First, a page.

International Women’s Day (IWD), originally called International Working Women’s Day, is celebrated on March 8th every year. In different regions the focus of the celebrations ranges from general celebration of respect, appreciation, and love towards women for women’s economic, political, and social achievements. Started as a Socialist political event, the holiday blended the culture of many countries, primarily in Europe, especially those in the Soviet bloc. In some regions, the day lost its political flavor, and became simply an occasion for people to express their love for women in a way somewhat similar to a mixture of Mother’s Day and Valentine’s Day. In other regions, however, the political and human rights theme designated by the United Nations runs strong, and political and social awareness of the struggles of women worldwide are brought out and examined in a hopeful manner. Some people celebrate the day by wearing purple ribbons.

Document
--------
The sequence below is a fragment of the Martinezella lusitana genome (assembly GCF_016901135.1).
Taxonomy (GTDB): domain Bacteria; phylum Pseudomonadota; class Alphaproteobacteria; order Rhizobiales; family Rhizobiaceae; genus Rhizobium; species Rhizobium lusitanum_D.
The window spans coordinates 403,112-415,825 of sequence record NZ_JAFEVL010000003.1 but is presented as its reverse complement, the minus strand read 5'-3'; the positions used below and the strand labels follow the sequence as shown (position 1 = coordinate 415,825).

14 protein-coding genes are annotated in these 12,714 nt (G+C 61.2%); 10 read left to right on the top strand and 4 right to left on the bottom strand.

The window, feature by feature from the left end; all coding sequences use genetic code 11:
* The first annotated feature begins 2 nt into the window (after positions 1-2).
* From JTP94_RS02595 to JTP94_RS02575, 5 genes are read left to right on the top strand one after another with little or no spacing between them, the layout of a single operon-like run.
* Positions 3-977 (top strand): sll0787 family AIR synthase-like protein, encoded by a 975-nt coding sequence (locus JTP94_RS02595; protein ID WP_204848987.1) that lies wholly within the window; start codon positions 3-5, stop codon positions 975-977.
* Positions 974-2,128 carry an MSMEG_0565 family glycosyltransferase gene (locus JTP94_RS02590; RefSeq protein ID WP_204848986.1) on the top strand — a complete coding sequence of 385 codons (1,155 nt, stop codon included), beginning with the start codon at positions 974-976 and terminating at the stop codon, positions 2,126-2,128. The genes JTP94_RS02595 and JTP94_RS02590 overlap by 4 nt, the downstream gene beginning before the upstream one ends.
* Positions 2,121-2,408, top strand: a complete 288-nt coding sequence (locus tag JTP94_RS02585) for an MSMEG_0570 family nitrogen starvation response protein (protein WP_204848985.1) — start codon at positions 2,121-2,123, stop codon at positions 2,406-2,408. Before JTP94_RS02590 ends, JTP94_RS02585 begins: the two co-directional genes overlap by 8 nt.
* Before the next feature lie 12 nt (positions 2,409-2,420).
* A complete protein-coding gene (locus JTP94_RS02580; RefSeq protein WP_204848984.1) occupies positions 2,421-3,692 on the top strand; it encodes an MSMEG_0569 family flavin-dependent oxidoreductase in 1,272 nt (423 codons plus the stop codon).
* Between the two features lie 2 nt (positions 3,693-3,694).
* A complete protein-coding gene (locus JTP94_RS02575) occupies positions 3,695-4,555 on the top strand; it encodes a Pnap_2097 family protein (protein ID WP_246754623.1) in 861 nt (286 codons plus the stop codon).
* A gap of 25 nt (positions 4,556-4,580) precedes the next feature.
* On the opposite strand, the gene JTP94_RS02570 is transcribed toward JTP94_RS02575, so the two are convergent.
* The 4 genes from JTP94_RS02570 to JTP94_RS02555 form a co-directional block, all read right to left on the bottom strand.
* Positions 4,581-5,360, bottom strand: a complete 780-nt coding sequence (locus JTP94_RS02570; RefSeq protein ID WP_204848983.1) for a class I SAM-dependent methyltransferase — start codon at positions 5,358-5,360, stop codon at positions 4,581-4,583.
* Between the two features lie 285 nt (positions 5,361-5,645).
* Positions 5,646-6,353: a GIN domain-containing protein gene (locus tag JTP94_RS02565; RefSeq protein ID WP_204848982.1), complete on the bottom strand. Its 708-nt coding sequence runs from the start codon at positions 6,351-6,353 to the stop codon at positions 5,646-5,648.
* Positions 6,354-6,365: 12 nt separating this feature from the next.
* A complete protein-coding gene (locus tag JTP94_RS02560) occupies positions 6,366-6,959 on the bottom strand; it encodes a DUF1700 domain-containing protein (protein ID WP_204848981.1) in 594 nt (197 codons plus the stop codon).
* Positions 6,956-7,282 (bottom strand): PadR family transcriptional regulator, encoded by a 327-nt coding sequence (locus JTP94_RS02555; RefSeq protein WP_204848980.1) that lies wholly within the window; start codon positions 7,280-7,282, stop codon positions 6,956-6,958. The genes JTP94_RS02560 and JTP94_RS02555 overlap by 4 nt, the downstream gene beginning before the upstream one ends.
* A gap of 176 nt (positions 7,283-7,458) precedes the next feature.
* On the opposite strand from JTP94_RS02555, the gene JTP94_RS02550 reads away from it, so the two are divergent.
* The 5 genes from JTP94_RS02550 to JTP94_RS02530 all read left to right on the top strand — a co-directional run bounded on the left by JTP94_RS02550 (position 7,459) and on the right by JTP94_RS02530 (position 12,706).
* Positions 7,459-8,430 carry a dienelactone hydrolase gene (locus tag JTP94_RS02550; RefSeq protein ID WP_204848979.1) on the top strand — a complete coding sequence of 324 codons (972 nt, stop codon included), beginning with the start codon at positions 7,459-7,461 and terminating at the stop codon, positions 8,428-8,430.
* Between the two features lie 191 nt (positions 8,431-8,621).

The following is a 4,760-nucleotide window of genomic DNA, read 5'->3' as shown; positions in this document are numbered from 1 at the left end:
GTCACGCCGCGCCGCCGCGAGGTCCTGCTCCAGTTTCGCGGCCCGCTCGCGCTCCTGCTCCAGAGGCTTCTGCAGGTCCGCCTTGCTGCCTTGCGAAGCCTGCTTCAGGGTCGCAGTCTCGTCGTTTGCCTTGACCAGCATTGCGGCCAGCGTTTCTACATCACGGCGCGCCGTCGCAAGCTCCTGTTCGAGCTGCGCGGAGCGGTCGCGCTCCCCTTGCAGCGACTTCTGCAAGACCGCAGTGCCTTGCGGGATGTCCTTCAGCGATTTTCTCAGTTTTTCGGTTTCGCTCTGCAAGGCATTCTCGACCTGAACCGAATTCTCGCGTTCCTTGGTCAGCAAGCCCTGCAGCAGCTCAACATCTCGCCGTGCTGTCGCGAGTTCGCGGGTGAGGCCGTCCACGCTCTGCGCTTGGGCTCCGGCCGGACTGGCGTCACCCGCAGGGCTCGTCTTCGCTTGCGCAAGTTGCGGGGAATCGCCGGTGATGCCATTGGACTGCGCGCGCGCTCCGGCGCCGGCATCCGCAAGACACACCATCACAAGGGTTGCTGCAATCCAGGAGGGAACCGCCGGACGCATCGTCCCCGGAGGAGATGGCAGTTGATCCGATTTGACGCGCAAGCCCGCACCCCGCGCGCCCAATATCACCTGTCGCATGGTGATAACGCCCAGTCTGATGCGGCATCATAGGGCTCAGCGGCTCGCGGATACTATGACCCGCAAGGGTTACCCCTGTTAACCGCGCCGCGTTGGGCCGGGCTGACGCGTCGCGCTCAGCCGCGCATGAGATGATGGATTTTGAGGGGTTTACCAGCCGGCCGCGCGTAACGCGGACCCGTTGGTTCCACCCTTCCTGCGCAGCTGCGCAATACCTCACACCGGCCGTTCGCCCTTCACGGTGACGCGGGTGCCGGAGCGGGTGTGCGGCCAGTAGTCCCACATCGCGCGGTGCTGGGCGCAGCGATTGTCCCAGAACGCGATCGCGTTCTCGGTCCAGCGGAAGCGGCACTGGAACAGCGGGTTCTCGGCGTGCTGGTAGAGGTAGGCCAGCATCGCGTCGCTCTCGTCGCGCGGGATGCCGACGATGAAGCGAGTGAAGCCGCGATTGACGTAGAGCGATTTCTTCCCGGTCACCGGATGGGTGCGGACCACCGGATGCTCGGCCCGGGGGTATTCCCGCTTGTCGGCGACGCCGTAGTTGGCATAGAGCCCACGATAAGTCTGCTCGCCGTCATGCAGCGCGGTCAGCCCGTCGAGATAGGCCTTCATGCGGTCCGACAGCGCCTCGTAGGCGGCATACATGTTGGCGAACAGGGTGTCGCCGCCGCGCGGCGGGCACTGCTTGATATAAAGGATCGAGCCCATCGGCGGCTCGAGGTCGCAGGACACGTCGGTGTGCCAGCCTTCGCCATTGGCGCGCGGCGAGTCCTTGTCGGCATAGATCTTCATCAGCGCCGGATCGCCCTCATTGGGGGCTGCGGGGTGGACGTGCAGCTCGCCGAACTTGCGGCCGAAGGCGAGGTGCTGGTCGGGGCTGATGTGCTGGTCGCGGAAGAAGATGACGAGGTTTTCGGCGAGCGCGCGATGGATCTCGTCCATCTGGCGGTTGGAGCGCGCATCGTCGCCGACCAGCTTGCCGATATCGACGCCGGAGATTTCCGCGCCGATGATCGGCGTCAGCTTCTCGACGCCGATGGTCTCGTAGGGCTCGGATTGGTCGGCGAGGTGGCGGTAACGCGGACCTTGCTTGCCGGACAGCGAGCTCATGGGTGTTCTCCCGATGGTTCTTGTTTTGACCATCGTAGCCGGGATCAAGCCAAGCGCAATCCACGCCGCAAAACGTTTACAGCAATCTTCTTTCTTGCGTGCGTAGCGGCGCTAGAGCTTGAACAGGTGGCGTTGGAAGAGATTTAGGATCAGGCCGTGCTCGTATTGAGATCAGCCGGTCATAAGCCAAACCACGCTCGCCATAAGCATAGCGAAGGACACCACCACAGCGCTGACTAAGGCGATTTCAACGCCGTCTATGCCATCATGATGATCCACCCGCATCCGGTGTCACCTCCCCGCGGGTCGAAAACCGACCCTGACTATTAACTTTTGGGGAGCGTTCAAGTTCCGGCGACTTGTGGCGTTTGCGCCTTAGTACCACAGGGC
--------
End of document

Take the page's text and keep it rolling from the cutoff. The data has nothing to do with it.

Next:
The earliest Women’s Day observance was held on February 28, 1909, in New York; it was organized by the Socialisty Party of America in remembrance of the 1908 strike of the International Ladies’ Garment Workers’ Union. There was no specific strike happening on March 8, despite later claims.
On March 8, 2010, Macau issued a se-tenant block of 4 stamps commemorating the centenary of International Women’s Day.